RUSSIANS' USE OF FORGED DEGREES LEADS CZECHS TO CANCEL SOVIET-ERA ACCORD

Prague's "Pravo" reported on 26 July that the Czech government has decided to unilaterally cancel a 1972 accord between Czechoslovakia and the Soviet Union that called on each country to recognize the degrees given out by institutions in the other country. The Czechs are taking this action, CTK reported the same day, because several Russians coming to the Czech Republic have been found to be using forged degrees from Russian universities. PG

RUSSIANS LOOK TO CHINA AS FRIEND, FEAR CHINESE ROLE IN RUSSIAN FAR EAST

According to a poll conducted by VTsIOM and reported by Interfax on 26 July, 46 percent of Russians believe that China will be an ally or at least a friend of Russia in the 21st century. But the poll also found that 56 percent of Russians believe that extensive Chinese participation in the economy of Siberia and the Far East will be dangerous for Russia. Only one Russian in four thinks that Chinese involvement there will only be good for their country. PG

GRYZLOV CRITICIZES MOSCOW POLICE FOR FAILING TO COUNTER ORGANIZED CRIME...

Interior Minister Boris Gryzlov said on 26 July that the Moscow police who are subordinate to his agency have been doing "a very bad job" combating crime and organized criminal groups, Interfax reported on 26 July. He said that 40 percent of the victims of crime do not turn to the police in that city because they do not trust them. Gryzlov also said that there are at least 21 criminal groups in Moscow whose leaders remain at large, which is the fault of the Moscow police. VY

...AS JOURNALIST POINTS TO LINKS BETWEEN MOSCOW POLICE AND UNDERWORLD

In an article published in "Versiya" on 23 July, journalist Aleksandr Khinshtein said that Vasilii Kuptsov, the first deputy chief of the Moscow section of the Interior Ministry, has had direct involvement with the Golyanov organized crime group. That gang is thought to be responsible for some 40 murders. Khinshtein added that senior police officials have worked to cover up both Kuptsov's connections with this gang and the gang's activities. Moreover, the journalist said, when the leader of the gang was finally arrested, those police officials arranged for him to escape from custody. VY

INFLATION CONTINUES TO SLOW

The State Statistics Committee on 26 July predicted that inflation for July will be 0.6 to 0.8 percent, down from 1.6 percent in June, Interfax reported. If that prognosis proves true, inflation in Russia for the first seven months of 2001 will total 13.4-13.6 percent, a figure already above the earlier government predictions for the year as a whole. PG

SMALL FIRM SUES RUSSIAN GOVERNMENT IN EUROPEAN HUMAN RIGHTS COURT

Rusatometa has filed suit with the European Human Rights Court in Strasbourg against the Russian Finance Ministry for that agency's failure to redeem state bonds following the August 1998 default, RBK reported on 26 July. The ministry earlier attempted to force Rusatometa and other firms holding such paper to accept new bonds with longer maturities. VY

NEW SUBMARINE PASSES ALL TESTS, TO ENTER SERVICE IN AUGUST

Russia's new "Gepard" nuclear submarine has passed all its field tests and will enter regular service in August, Russian and Western agencies reported on 26 July. PG

MOSCOW WON'T GIVE COMPUTERS TO REGIONS THAT FAIL TO FUND PROGRAM

"Izvestiya" reported on 26 July that Education Minister Vladimir Filippov has told the leaders of 12 regions that they will not be given computers for their schools if they do not allocate their equal share of the cost of the program. Among the first two that are to be cut out of the computerization program are Tatarstan and Omsk Oblast, the paper reported. PG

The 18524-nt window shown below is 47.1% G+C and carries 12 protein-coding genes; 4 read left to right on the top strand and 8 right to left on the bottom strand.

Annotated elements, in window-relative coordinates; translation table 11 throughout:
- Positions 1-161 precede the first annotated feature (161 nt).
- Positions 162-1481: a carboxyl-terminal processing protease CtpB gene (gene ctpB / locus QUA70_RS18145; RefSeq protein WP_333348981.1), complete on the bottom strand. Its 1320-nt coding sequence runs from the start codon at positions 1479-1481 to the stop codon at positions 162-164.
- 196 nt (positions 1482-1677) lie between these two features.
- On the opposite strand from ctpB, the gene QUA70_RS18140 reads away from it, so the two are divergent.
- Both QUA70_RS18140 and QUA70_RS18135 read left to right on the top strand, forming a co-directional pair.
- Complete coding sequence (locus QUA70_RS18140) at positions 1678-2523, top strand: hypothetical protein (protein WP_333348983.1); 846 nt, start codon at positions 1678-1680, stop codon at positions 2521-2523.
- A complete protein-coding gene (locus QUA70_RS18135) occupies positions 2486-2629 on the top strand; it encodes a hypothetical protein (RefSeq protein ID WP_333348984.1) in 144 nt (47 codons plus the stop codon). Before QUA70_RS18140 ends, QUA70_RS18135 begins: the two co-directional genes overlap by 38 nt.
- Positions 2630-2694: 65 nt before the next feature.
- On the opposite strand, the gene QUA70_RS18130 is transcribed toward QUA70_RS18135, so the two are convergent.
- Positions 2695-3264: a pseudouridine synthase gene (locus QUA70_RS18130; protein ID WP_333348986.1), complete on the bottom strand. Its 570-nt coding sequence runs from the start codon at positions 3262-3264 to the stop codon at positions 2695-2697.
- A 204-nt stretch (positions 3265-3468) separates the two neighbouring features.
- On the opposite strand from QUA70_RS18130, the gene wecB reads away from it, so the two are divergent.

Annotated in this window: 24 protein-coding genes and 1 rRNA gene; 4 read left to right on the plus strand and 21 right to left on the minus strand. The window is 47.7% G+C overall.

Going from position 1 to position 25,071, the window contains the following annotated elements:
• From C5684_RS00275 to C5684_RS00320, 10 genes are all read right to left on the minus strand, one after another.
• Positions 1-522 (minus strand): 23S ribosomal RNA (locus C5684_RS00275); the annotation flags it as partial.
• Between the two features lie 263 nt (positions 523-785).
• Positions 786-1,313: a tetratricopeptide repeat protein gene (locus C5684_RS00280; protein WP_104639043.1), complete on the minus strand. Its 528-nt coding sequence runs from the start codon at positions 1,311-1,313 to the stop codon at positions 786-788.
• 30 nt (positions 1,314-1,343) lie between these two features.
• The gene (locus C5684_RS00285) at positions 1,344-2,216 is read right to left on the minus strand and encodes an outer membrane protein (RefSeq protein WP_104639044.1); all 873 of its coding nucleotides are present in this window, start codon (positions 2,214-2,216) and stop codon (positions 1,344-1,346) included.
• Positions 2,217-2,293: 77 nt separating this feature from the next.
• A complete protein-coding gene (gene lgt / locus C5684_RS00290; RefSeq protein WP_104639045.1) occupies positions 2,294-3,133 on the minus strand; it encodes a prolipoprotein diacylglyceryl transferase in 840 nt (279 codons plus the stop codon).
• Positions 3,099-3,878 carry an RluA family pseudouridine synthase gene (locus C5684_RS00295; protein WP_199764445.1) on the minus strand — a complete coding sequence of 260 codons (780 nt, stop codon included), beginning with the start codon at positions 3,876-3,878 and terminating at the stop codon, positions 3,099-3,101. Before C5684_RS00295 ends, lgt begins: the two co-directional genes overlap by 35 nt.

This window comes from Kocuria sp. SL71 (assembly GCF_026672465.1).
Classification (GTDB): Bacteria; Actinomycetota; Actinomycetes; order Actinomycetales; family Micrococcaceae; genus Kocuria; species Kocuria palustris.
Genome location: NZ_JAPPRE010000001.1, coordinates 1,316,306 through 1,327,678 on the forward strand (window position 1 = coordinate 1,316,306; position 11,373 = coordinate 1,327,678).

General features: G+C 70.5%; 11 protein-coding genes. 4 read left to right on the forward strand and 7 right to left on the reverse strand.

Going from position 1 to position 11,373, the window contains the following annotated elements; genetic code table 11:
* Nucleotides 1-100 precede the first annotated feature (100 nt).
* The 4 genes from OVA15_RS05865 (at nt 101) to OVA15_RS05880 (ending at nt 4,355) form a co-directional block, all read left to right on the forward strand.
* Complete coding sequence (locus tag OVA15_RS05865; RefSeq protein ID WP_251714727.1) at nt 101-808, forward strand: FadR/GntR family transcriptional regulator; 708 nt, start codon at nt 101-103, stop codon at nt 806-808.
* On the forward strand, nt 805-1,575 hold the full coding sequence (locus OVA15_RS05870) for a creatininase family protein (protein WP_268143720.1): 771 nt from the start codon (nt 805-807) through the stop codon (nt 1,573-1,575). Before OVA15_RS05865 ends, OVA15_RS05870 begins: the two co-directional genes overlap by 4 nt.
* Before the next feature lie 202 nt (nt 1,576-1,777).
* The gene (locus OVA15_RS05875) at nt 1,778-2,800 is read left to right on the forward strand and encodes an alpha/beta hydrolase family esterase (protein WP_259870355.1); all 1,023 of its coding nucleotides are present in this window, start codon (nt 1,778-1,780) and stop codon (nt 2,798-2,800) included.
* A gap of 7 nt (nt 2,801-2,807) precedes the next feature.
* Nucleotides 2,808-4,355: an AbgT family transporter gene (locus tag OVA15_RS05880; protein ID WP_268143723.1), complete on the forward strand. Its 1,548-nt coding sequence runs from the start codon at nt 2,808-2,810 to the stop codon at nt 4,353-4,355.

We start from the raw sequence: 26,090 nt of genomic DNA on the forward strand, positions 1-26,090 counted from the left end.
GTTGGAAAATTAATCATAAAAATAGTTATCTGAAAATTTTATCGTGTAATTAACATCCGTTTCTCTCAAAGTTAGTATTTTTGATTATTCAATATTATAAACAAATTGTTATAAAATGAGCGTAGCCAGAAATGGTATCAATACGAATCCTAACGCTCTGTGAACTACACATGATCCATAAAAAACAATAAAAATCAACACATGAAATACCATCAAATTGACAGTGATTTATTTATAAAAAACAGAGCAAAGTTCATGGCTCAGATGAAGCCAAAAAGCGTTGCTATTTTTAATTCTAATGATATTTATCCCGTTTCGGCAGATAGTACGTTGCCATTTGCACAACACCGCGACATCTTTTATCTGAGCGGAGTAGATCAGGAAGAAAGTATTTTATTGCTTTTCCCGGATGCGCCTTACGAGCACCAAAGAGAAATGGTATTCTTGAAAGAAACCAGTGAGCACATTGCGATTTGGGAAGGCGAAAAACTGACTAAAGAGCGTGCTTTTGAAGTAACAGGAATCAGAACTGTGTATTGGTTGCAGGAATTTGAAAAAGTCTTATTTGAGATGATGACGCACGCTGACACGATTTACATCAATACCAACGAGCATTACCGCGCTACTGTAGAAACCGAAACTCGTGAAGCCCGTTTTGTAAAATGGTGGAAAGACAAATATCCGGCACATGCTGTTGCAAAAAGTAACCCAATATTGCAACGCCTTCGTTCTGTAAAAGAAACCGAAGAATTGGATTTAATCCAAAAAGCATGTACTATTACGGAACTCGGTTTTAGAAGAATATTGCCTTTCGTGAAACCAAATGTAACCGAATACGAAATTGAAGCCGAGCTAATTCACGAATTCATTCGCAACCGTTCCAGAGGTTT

TELECOMS LINES BEING EXTENDED ALONG TRANS-SIBERIAN RAILROAD

"Izvestiya" reported on 26 July as part of its coverage of the centennial of the Trans-Siberian railroad that both government agencies and private companies are working to extend telecommunications lines alone the railroad corridor, thereby linking many settlements into the larger world. PG

AUTOMAKERS SEEK TO REDUCE USED CAR IMPORTS

Domestic automobile producers have found allies in the Justice and Industrial Sciences ministries and successfully urged the Russian government to revise its draft bill on importing used cars, "Kommersant-Daily" reported on 26 July. In its original version, the bill restricted the importation of foreign cars older than seven years; now the bill imposes restrictions on all foreign cars older than five years. This change will reduce the availability of automobiles to the domestic Russian market, the paper said, and allow the domestic producers to raise prices. PG

BRIBES WORK FOR CRIMINALS

According to an article in "Rossiiskaya gazeta" on 20 July, many people accused of crimes in Russia routinely use bribes to escape trial and punishment. The paper said that the police expect the smallest amount in bribes to let someone off while the courts expect the largest. Police can often be bought off by a bottle of imported liquor, but judges sometimes have to be paid large amounts to dismiss a case. The paper cited the case of a "new Russian" who paid a judge $50,000 to have a drug case against his son dropped. The paper said that bribes remain so common that professional criminals generally know exactly how much they will have to pay and view this as part of the cost of doing business. PG

EIGHT GENERAL OFFICERS NOW UNDER INVESTIGATION

Military prosecutors said on 26 July that they are currently conducting criminal investigations against eight generals and admirals, Interfax reported. Two of the cases have already been forwarded to the courts, and two more will be sent forward in the near future, the prosecutors added. The news service reported that during 2000, 24 senior officers were charged with crimes. PG